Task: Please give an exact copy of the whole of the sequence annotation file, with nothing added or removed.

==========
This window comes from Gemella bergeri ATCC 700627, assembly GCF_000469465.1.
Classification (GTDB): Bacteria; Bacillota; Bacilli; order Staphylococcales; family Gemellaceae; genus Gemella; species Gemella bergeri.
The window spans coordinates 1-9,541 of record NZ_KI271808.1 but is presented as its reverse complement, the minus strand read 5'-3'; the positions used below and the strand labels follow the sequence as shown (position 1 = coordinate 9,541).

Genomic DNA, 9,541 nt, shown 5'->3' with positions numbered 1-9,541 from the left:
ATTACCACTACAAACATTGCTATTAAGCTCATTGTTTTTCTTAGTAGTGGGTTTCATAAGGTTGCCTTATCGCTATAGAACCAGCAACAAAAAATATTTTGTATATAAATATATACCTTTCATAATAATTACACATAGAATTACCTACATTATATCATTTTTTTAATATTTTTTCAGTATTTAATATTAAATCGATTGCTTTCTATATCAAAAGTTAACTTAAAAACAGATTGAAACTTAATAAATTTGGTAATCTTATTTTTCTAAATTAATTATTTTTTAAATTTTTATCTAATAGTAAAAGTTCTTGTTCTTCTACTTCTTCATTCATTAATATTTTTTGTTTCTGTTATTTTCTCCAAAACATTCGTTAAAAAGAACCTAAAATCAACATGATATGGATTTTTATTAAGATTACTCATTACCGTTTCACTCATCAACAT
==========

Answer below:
This window comes from Gemella bergeri ATCC 700627, assembly GCF_000469465.1.
Classification (GTDB): Bacteria; Bacillota; Bacilli; order Staphylococcales; family Gemellaceae; genus Gemella; species Gemella bergeri.
The window spans coordinates 1-9,541 of record NZ_KI271808.1 but is presented as its reverse complement, the minus strand read 5'-3'; the positions used below and the strand labels follow the sequence as shown (position 1 = coordinate 9,541).

Genomic DNA, 9,541 nt, shown 5'->3' with positions numbered 1-9,541 from the left:
ATTACCACTACAAACATTGCTATTAAGCTCATTGTTTTTCTTAGTAGTGGGTTTCATAAGGTTGCCTTATCGCTATAGAACCAGCAACAAAAAATATTTTGTATATAAATATATACCTTTCATAATAATTACACATAGAATTACCTACATTATATCATTTTTTTAATATTTTTTCAGTATTTAATATTAAATCGATTGCTTTCTATATCAAAAGTTAACTTAAAAACAGATTGAAACTTAATAAATTTGGTAATCTTATTTTTCTAAATTAATTATTTTTTAAATTTTTATCTAATAGTAAAAGTTCTTGTTCTTCTACTTCTTCATTCATTAATATTTTTTGTTTCTGTTATTTTCTCCAAAACATTCGTTAAAAAGAACCTAAAATCAACATGATATGGATTTTTATTAAGATTACTCATTACCGTTTCACTCATCAACAT